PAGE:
When we are using the Angular testing module without declarables, we can usually override a provider several times even within the same test case. We’ll examine an example of that later in this article.

It’s worth noting that this is not the case when using the Angular testing function inject. It resolves dependencies just before the test case function body is executed.

We can replace the token provider in beforeAll and beforeEach hooks using the static methods TestBed.configureTestingModule and TestBed.overrideProvider. But we can’t vary the provider between test cases or replace it during a test case when we use the inject testing function to resolve dependencies.

Resolving dependency injection tokens using TestBed#

A more flexibly way of resolving Angular dependencies in tests without declarables is to use the static method TestBed.get. We simply pass the dependency injection token we want to resolve, from anywhere in a test case function or a test lifecycle hook.

Let’s look at another example of a native browser API that we abstract using a dependency injection token for the purpose of development and testing.

// location.token.ts
import { DOCUMENT } from '@angular/common';
import { inject, InjectionToken } from '@angular/core';

export const locationToken: InjectionToken<Location> =
  new InjectionToken('Location API', {
    factory: (): Location => inject(DOCUMENT).location,
    providedIn: 'root',
  });
// location-api.spec.ts
import { DOCUMENT } from '@angular/common';
import { TestBed } from '@angular/core/testing';

import { locationToken } from './location.token';

describe('Location API', () => {
  describe('Provider', () => {
    it('extracts the location from the DOCUMENT token', () => {
      TestBed.configureTestingModule({
        providers: [
          {
            provide: DOCUMENT,
            useValue: {
              location: {
                href: 'Fake URL',
              },
            },
          },
        ],
      });

      const location: Location = TestBed.get(locationToken);

      expect(location.href).toBe('Fake URL');
    });
  });
});

Replacing a token dependency in a factory provider for the Location API.

The factory in the token’s provider is extracted from the DOCUMENT token which is available from the @angular/common package and abstracts the global document object.

In this test suite, we configure the Angular testing module inside the test case. I think it better illustrates the token dependency that we want to exercise in this test.

We make the Angular dependency injection system resolve the Location API by using the static TestBed.get method. As demonstrated in the StackBlitz testing project, the document token is successfully faked and used to resolve the token-under-test using its real factory provider.

Gotchas when resolving dependencies using TestBed#

In the previous test, we replaced the document with a fake object by providing it for the DOCUMENT token in the Angular testing module. If we hadn’t done that, Angular would’ve provide the global document object.

Additionally, if we wanted to test different document configurations, we wouldn’t be able to do so, had we not created a testing provider for the document token.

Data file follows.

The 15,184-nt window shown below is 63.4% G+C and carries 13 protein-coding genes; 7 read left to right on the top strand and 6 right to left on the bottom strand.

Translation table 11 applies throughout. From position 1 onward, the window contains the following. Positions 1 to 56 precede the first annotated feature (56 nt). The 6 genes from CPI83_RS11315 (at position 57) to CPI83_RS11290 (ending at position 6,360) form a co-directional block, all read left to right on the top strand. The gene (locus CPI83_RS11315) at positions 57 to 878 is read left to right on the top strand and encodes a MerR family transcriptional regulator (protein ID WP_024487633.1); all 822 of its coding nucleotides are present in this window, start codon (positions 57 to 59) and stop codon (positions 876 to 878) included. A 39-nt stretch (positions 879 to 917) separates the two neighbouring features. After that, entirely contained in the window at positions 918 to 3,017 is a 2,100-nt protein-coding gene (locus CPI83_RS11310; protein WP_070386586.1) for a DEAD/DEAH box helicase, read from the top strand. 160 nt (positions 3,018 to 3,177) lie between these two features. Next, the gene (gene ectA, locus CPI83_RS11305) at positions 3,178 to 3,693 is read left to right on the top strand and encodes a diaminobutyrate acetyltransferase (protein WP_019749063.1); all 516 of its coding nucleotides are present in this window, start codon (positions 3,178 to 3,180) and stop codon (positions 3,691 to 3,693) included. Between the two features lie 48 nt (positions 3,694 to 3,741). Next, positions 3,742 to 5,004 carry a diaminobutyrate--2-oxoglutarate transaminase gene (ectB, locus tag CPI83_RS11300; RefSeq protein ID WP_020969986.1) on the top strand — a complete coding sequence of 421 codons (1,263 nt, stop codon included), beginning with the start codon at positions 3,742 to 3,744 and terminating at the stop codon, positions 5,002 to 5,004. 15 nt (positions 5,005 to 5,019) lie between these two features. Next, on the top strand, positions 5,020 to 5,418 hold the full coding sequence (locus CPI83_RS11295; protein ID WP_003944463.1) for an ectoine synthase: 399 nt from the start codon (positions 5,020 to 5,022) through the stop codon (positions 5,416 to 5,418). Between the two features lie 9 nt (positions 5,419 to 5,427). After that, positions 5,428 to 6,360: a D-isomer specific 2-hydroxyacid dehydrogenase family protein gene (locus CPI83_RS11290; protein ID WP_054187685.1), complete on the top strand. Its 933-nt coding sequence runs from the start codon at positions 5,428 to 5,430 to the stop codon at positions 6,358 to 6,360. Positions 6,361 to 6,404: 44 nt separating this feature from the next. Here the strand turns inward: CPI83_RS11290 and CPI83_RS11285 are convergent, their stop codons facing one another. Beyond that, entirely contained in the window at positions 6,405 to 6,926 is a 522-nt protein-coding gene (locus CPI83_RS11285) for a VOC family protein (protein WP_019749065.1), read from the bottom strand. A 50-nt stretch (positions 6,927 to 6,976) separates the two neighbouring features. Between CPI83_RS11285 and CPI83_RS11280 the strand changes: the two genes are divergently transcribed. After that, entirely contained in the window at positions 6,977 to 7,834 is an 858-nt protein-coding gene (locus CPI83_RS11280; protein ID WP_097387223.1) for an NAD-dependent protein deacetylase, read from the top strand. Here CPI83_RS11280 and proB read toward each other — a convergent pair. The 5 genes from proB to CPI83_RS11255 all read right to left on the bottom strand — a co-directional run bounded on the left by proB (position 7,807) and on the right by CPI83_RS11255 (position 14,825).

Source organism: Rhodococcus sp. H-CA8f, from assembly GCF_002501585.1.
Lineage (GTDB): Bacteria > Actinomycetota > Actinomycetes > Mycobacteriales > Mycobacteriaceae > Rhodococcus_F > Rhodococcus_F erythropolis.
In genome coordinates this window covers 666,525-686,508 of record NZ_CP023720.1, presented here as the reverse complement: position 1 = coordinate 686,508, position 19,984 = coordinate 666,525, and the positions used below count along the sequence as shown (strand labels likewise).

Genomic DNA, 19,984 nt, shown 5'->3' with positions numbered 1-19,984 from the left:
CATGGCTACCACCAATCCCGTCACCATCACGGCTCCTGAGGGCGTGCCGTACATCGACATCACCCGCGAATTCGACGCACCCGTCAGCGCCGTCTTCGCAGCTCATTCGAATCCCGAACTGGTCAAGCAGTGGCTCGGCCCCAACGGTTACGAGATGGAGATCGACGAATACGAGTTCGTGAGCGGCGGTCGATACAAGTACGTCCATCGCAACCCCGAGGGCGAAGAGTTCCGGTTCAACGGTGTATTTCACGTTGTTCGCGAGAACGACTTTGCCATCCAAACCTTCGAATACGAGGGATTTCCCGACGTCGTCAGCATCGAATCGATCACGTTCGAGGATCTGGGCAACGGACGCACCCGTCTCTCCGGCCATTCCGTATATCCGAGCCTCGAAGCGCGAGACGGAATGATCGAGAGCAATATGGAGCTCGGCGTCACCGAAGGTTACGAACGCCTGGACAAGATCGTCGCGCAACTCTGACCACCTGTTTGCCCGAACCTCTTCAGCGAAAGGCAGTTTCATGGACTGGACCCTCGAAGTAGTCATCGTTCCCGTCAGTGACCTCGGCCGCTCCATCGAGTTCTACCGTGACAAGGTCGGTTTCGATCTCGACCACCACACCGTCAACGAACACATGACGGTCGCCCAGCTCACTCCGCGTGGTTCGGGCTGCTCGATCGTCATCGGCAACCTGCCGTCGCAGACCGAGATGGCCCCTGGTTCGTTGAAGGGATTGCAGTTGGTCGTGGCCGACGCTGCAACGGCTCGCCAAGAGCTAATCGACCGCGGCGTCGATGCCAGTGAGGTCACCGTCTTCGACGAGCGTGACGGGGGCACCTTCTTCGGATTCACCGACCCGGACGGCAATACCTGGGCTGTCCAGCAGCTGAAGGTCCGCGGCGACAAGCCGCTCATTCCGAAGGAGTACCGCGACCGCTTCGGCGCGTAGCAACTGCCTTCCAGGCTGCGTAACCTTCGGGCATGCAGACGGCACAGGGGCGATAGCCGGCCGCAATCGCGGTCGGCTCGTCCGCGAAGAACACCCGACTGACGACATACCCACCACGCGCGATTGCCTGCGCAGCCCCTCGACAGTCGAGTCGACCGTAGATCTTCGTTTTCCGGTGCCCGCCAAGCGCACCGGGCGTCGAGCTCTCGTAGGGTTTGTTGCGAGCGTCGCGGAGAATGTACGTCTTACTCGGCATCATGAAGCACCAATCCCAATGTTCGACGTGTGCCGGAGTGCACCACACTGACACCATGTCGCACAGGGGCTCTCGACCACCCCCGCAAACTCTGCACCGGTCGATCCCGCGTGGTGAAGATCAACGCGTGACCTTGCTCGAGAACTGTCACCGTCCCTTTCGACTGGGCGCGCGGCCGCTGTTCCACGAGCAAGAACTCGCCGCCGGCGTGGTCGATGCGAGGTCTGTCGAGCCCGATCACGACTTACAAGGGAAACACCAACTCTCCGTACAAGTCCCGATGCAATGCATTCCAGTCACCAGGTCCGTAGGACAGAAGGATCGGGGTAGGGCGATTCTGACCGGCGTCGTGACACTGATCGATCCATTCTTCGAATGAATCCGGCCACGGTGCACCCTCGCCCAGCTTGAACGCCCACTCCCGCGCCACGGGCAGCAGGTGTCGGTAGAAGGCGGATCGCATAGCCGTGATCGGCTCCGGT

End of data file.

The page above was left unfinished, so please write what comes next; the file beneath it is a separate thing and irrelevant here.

In the case that we add a testing provider using TestBed.configureTestingModule, we can use the static method TestBed.overrideProvider to replace it with different fake values in various test cases. We’ll use this technique to create test harnesses when testing Internet Explorer 11 detection and the Internet Explorer 11 banner component.

Note that this is only possible because we don’t use declarables. As soon as we call TestBed.createComponent, the Angular testing platform dependencies are locked.

Testing value factories with dependencies#

In the first section of this article, we introduced a token with a value factory in its provider. The value factory evaluates whether the user agent string represents an Internet Explorer 11 browser.

To test the browser detection in the value factory, we gather a few user agent strings from real browsers and put it in an enum.

// fake-user-agent.ts
export enum FakeUserAgent {
  Chrome = 'Mozilla/5.0 (Windows NT 10.0; Win64; x64) AppleWebKit/537.36 (KHTML, like Gecko) Chrome/71.0.3578.98 Safari/537.36',
  InternetExplorer10 = 'Mozilla/5.0 (compatible; MSIE 10.0; Windows NT 10.0; WOW64; Trident/7.0; .NET4.0C; .NET4.0E; .NET CLR 2.0.50727; .NET CLR 3.0.30729; .NET CLR 3.5.30729)',
  InternetExplorer11 = 'Mozilla/5.0 (Windows NT 10.0; WOW64; Trident/7.0; .NET4.0C; .NET4.0E; .NET CLR 2.0.50727; .NET CLR 3.0.30729; .NET CLR 3.5.30729; rv:11.0) like Gecko',
  Firefox = 'Mozilla/5.0 (Windows NT 10.0; Win64; x64; rv:65.0) Gecko/20100101 Firefox/65.0',
}

User agent strings of common browsers.

In the Internet Explorer 11 detection test suite, we’ll test the isInternetExplorer11Token almost in isolation. But the real business logic value lies in its factory provider which depends on the user agent token.

The user agent token extracts its value from the Navigator API token, but that dependency has already been covered by the Navigator API test suite. We’ll pick the user agent token as the adequate place in the dependency chain to start faking dependencies.

// internet-explorer-11-detection.spec.ts
import { TestBed } from '@angular/core/testing';

import { isInternetExplorer11Token } from './is-internet-explorer-11.token';
import { FakeUserAgent } from './fake-user-agent';
import { userAgentToken } from './user-agent.token';

describe('Internet Explorer 11 detection', () => {
  function setup({ userAgent }: { userAgent: string }) {
    TestBed.overrideProvider(userAgentToken, { useValue: userAgent });

    return {
      isInternetExplorer11: TestBed.get(isInternetExplorer11Token),
    };
  }

  const nonInternetExplorerUserAgents: ReadonlyArray<string> =
    Object.entries(FakeUserAgent)
      .filter(([browser]) =>
        !browser.toLowerCase().includes('internetexplorer'))
      .map(([_browser, userAgent]) => userAgent);

  it('accepts an Internet Explorer 11 user agent', () => {
    const { isInternetExplorer11 } = setup({
      userAgent: FakeUserAgent.InternetExplorer11,
    });

    expect(isInternetExplorer11).toBe(true);
  });